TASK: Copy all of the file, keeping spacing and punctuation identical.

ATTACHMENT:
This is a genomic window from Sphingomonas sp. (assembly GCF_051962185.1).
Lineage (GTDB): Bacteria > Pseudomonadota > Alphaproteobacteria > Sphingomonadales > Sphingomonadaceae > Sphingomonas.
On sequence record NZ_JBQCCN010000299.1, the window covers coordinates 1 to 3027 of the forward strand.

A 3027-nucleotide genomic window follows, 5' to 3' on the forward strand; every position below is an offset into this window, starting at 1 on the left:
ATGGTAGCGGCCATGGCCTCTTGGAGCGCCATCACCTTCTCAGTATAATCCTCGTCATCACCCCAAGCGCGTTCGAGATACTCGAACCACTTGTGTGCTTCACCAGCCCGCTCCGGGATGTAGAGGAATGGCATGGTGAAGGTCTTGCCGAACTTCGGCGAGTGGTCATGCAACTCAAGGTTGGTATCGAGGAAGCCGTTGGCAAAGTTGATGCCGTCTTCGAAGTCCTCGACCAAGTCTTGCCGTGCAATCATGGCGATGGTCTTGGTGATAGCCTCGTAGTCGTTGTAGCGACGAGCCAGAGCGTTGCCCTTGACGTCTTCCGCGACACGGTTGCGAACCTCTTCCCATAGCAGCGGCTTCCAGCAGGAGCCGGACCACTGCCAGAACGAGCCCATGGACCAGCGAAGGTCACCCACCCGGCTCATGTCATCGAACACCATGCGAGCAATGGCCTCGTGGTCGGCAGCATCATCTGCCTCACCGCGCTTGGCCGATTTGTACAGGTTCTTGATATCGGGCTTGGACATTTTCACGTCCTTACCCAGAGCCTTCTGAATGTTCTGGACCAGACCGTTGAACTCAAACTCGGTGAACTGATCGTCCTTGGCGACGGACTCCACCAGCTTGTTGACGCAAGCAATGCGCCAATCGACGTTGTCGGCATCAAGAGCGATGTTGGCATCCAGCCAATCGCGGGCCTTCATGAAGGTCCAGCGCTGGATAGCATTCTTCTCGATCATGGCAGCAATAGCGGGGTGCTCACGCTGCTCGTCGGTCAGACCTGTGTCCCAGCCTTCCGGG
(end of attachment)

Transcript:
This is a genomic window from Sphingomonas sp. (assembly GCF_051962185.1).
Lineage (GTDB): Bacteria > Pseudomonadota > Alphaproteobacteria > Sphingomonadales > Sphingomonadaceae > Sphingomonas.
On sequence record NZ_JBQCCN010000299.1, the window covers coordinates 1 to 3027 of the forward strand.

A 3027-nucleotide genomic window follows, 5' to 3' on the forward strand; every position below is an offset into this window, starting at 1 on the left:
ATGGTAGCGGCCATGGCCTCTTGGAGCGCCATCACCTTCTCAGTATAATCCTCGTCATCACCCCAAGCGCGTTCGAGATACTCGAACCACTTGTGTGCTTCACCAGCCCGCTCCGGGATGTAGAGGAATGGCATGGTGAAGGTCTTGCCGAACTTCGGCGAGTGGTCATGCAACTCAAGGTTGGTATCGAGGAAGCCGTTGGCAAAGTTGATGCCGTCTTCGAAGTCCTCGACCAAGTCTTGCCGTGCAATCATGGCGATGGTCTTGGTGATAGCCTCGTAGTCGTTGTAGCGACGAGCCAGAGCGTTGCCCTTGACGTCTTCCGCGACACGGTTGCGAACCTCTTCCCATAGCAGCGGCTTCCAGCAGGAGCCGGACCACTGCCAGAACGAGCCCATGGACCAGCGAAGGTCACCCACCCGGCTCATGTCATCGAACACCATGCGAGCAATGGCCTCGTGGTCGGCAGCATCATCTGCCTCACCGCGCTTGGCCGATTTGTACAGGTTCTTGATATCGGGCTTGGACATTTTCACGTCCTTACCCAGAGCCTTCTGAATGTTCTGGACCAGACCGTTGAACTCAAACTCGGTGAACTGATCGTCCTTGGCGACGGACTCCACCAGCTTGTTGACGCAAGCAATGCGCCAATCGACGTTGTCGGCATCAAGAGCGATGTTGGCATCCAGCCAATCGCGGGCCTTCATGAAGGTCCAGCGCTGGATAGCATTCTTCTCGATCATGGCAGCAATAGCGGGGTGCTCACGCTGCTCGTCGGTCAGACCTGTGTCCCAGCCTTCCGGG